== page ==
The final film I saw at this year's Chicago International Film Festival was also among the best: a Rwanda docume- hey, come back!
Seriously My Neighbor, My Killer is not what you'd think of when you hear the phrase "Rwanda documentary", which already begs the question; being that you are more likely than not an American, and certainly a fluent speaker of English, the odds are that you think of nothing when you hear the phrase "Rwanda documentary". I do not try to smear anyone when I say this; I saw the film in the fest guide, thought, "ew, depressing, no way", and moved on, and it was only a terrifically passionate entreaty from Nick Davis that got me to change my mind. For this I owe him a debt that will not be readily paid back.
The film was directed by Anne Aghion, who has spent the last ten years in Rwanda, recording various elements of that country's attempt to rebuild itself after the powerfully destructive genocide that made it the hushed terror of the world for a few brutal months in the spring and summer of 1994. My Neighbor, My Killer, her fourth documentary made in that period, is the culmination of her studies in that place; a film that in 80 deeply suggestive minutes paints a portrait in miniature of the long, painful, and sometimes acrimonious process by which a society re-connects after the unthinkable evil at the heart of the genocide: it was not an army of faceless goons butchering the defenseless Tutsis by the thousands and tens of thousands, but indeed next door neighbors and trusted friends and even extended family. The men wielding the clubs and machetes were no strangers but people from everyday life, making their casual atrocities all the more impossible to comprehend, and leading to a nationwide crisis when, in the first half of the 2000s, the Rwandan government initiated a plan to re-introduce the accused génocidaires into the villages that they had done so much to dismember only a handful of years earlier.
This is where My Neighbor, My Killer takes up: in a small mountain town, in 2001, at the very start of this campaign. Through the eyes of these villagers, Aghion considers each step of years-long process, from the first announcements that the imprisoned will all be tried by gacaca courts, a local system in which the prosecutors, defense, judges, and juries are all taken from the local community, to try the members of that local community; to the release in 2004 of several thousand prisoners, who make their way back home to be tried under this system; to the trials held in 2006 and 2007 by "her" villagers, of a couple men who in very different ways embody the the gacaca process, which in the film is not presented as a strictly legal affair, of blindly weighing evidence and passing sentence based upon that. Rather, the method of the gacaca system is to give the killers an opportunity to be genuinely penitent, and to ask for forgiveness; and thereafter to encourage the survivors to offer forgiveness. The goal is thus the rehabilitation of Rwandan society, the men who performed the genocide being restored as a functioning component of their communities, just like it was before 1994.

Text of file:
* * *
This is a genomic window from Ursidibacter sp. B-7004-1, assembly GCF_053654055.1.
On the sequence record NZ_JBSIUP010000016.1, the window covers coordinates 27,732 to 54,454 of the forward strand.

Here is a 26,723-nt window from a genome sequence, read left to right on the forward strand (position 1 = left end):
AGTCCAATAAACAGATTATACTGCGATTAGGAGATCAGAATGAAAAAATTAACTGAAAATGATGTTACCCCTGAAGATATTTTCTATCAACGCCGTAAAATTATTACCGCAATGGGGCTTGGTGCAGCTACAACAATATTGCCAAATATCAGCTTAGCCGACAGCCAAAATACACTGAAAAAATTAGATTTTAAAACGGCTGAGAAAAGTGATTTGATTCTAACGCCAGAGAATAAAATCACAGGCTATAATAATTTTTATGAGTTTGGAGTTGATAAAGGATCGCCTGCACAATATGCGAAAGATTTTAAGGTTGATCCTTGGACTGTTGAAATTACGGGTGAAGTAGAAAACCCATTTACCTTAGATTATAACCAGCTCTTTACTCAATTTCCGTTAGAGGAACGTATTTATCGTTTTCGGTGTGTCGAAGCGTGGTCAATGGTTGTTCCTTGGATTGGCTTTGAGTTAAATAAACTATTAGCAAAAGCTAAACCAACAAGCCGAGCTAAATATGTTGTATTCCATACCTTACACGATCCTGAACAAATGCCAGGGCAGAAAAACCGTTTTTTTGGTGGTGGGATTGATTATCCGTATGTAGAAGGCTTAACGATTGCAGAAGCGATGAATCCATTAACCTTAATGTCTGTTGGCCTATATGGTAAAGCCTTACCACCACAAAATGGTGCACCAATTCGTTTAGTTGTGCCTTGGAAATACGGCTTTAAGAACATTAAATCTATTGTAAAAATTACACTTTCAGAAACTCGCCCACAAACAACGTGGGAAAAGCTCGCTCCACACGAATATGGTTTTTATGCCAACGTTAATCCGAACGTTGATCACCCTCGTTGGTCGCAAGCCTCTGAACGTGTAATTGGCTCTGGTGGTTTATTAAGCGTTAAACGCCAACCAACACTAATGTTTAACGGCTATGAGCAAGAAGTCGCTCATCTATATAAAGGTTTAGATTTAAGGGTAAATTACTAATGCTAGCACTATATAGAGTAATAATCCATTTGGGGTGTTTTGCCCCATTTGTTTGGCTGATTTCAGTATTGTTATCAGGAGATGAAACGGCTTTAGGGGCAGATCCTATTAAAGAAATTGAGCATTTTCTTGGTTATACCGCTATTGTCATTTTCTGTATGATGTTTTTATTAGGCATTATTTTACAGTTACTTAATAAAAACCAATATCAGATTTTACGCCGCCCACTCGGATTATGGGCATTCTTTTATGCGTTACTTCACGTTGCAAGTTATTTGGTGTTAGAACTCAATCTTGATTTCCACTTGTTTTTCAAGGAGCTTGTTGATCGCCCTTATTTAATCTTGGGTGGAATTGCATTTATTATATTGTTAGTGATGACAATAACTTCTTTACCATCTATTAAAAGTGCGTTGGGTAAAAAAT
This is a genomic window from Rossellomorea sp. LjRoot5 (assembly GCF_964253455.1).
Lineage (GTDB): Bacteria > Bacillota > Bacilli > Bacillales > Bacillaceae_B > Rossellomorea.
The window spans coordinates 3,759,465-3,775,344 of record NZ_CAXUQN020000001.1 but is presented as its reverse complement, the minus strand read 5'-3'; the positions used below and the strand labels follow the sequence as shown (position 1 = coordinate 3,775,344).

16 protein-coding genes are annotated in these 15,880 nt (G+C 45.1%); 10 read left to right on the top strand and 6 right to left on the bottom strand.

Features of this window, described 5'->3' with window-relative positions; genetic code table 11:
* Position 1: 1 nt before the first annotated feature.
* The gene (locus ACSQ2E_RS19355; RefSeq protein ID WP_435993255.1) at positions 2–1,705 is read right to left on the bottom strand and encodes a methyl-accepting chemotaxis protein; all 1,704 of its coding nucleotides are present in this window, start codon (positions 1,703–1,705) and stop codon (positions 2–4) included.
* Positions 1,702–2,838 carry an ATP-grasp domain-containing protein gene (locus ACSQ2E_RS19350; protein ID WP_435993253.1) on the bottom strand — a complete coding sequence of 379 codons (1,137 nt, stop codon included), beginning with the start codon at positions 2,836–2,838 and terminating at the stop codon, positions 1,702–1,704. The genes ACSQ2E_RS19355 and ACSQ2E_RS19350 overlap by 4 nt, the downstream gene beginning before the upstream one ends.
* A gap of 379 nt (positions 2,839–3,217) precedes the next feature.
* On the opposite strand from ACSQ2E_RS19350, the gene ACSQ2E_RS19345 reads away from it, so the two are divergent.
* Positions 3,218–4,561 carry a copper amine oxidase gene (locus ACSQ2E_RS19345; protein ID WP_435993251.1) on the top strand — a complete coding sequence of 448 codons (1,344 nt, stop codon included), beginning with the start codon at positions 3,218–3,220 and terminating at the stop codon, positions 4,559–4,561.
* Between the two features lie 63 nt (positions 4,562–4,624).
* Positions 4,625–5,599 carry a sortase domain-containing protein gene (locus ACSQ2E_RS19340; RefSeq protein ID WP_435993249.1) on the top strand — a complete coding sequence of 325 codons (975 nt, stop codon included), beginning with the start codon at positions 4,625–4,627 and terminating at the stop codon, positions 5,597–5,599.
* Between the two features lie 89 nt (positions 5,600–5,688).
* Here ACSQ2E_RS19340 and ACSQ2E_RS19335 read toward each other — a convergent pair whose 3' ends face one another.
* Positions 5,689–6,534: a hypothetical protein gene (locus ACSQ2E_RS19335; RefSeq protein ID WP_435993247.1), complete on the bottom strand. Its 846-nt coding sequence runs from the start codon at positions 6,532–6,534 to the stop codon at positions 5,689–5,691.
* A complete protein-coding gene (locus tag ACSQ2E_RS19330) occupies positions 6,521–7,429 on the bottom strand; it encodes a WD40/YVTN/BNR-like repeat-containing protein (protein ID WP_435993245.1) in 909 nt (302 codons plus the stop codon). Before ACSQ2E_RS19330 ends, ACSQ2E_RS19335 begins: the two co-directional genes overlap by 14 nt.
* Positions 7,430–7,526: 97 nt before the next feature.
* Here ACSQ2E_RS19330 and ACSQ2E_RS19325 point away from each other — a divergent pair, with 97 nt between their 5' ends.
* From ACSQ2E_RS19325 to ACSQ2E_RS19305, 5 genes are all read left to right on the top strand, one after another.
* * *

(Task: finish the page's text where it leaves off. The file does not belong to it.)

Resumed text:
That's really the question though, isn't it? Can it ever even come close to being like it was before 1994 for women who saw their infant children's heads crushed on the ground before them, old women who are now the last of their line, the tattered scraps of a village that witnessed a very nice, agreeable local boy turn to his neighbors of his whole life and chop them to pieces with a machete? Aghion does not have an answer for that; her mission with this film is to allow others to attempt to answer it for themselves. The long time-frame of the movie (over six years) allows her to track the evolution of their answers as the killings recede further into the past, and the idea of living with the killers becomes more and more routine; but it is not at all the case that everyone (or anyone!) in the community ends up feeling terribly happy about what amounts to a government mandate that they make up with the people who butchered their families.
And that, really, is about the extent of it: the film explains a situation that the overwhelming majority of Americans have no idea about, and gives the voiceless people who are affected by that situation - both the victims and the accused - a chance to express their feelings on the matter. It is not Aghion's right to editorialise or moralise or do anything other than document, for this is not her story (one of the interview subjects is good-naturedly aghast at "whites and their strange questions"). It's the story of a small Rwanda village, and it is an absolute good that My Neighbor, My Killer has allowed that story to be told to the world: it is a tremendously moving film, one of the most humane things I have seen all year, documentary or otherwise.
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